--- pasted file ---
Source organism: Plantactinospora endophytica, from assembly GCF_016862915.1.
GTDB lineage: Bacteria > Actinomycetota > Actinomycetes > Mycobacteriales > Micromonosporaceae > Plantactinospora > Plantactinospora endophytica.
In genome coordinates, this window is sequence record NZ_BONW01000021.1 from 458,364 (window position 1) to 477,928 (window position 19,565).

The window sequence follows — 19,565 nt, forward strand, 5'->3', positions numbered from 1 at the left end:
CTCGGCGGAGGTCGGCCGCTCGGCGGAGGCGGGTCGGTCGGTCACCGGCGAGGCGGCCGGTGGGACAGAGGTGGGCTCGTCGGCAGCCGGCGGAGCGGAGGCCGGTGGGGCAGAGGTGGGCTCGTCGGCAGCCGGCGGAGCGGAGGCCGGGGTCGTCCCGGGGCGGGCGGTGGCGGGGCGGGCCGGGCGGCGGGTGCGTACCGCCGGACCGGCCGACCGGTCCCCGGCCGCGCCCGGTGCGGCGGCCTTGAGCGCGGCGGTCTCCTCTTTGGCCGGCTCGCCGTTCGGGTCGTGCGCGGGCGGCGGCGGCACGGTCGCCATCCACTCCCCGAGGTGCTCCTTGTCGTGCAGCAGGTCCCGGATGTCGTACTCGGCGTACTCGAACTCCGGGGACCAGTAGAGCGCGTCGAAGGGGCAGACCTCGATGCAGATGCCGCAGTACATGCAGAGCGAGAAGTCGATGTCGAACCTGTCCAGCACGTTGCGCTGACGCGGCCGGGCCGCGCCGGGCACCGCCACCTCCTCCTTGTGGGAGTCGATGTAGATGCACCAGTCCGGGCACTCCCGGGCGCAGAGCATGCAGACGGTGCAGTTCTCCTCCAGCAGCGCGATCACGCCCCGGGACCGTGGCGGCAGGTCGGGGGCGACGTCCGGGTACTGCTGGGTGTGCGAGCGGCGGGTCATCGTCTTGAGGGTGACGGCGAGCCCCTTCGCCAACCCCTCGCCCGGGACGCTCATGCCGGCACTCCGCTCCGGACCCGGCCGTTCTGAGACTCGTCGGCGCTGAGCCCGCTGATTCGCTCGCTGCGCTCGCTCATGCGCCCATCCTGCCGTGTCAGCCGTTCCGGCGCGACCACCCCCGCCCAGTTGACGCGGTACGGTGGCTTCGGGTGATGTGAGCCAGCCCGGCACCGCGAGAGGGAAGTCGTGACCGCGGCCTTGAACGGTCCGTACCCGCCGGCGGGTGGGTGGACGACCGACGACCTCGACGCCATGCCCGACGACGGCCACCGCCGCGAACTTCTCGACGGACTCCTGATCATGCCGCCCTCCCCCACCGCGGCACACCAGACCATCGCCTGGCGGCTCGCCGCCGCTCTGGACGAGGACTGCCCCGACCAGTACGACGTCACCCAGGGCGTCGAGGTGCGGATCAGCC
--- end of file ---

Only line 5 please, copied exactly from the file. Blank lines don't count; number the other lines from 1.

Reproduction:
CTCGGCGGAGGTCGGCCGCTCGGCGGAGGCGGGTCGGTCGGTCACCGGCGAGGCGGCCGGTGGGACAGAGGTGGGCTCGTCGGCAGCCGGCGGAGCGGAGGCCGGTGGGGCAGAGGTGGGCTCGTCGGCAGCCGGCGGAGCGGAGGCCGGGGTCGTCCCGGGGCGGGCGGTGGCGGGGCGGGCCGGGCGGCGGGTGCGTACCGCCGGACCGGCCGACCGGTCCCCGGCCGCGCCCGGTGCGGCGGCCTTGAGCGCGGCGGTCTCCTCTTTGGCCGGCTCGCCGTTCGGGTCGTGCGCGGGCGGCGGCGGCACGGTCGCCATCCACTCCCCGAGGTGCTCCTTGTCGTGCAGCAGGTCCCGGATGTCGTACTCGGCGTACTCGAACTCCGGGGACCAGTAGAGCGCGTCGAAGGGGCAGACCTCGATGCAGATGCCGCAGTACATGCAGAGCGAGAAGTCGATGTCGAACCTGTCCAGCACGTTGCGCTGACGCGGCCGGGCCGCGCCGGGCACCGCCACCTCCTCCTTGTGGGAGTCGATGTAGATGCACCAGTCCGGGCACTCCCGGGCGCAGAGCATGCAGACGGTGCAGTTCTCCTCCAGCAGCGCGATCACGCCCCGGGACCGTGGCGGCAGGTCGGGGGCGACGTCCGGGTACTGCTGGGTGTGCGAGCGGCGGGTCATCGTCTTGAGGGTGACGGCGAGCCCCTTCGCCAACCCCTCGCCCGGGACGCTCATGCCGGCACTCCGCTCCGGACCCGGCCGTTCTGAGACTCGTCGGCGCTGAGCCCGCTGATTCGCTCGCTGCGCTCGCTCATGCGCCCATCCTGCCGTGTCAGCCGTTCCGGCGCGACCACCCCCGCCCAGTTGACGCGGTACGGTGGCTTCGGGTGATGTGAGCCAGCCCGGCACCGCGAGAGGGAAGTCGTGACCGCGGCCTTGAACGGTCCGTACCCGCCGGCGGGTGGGTGGACGACCGACGACCTCGACGCCATGCCCGACGACGGCCACCGCCGCGAACTTCTCGACGGACTCCTGATCATGCCGCCCTCCCCCACCGCGGCACACCAGACCATCGCCTGGCGGCTCGCCGCCGCTCTGGACGAGGACTGCCCCGACCAGTACGACGTCACCCAGGGCGTCGAGGTGCGGATCAGCC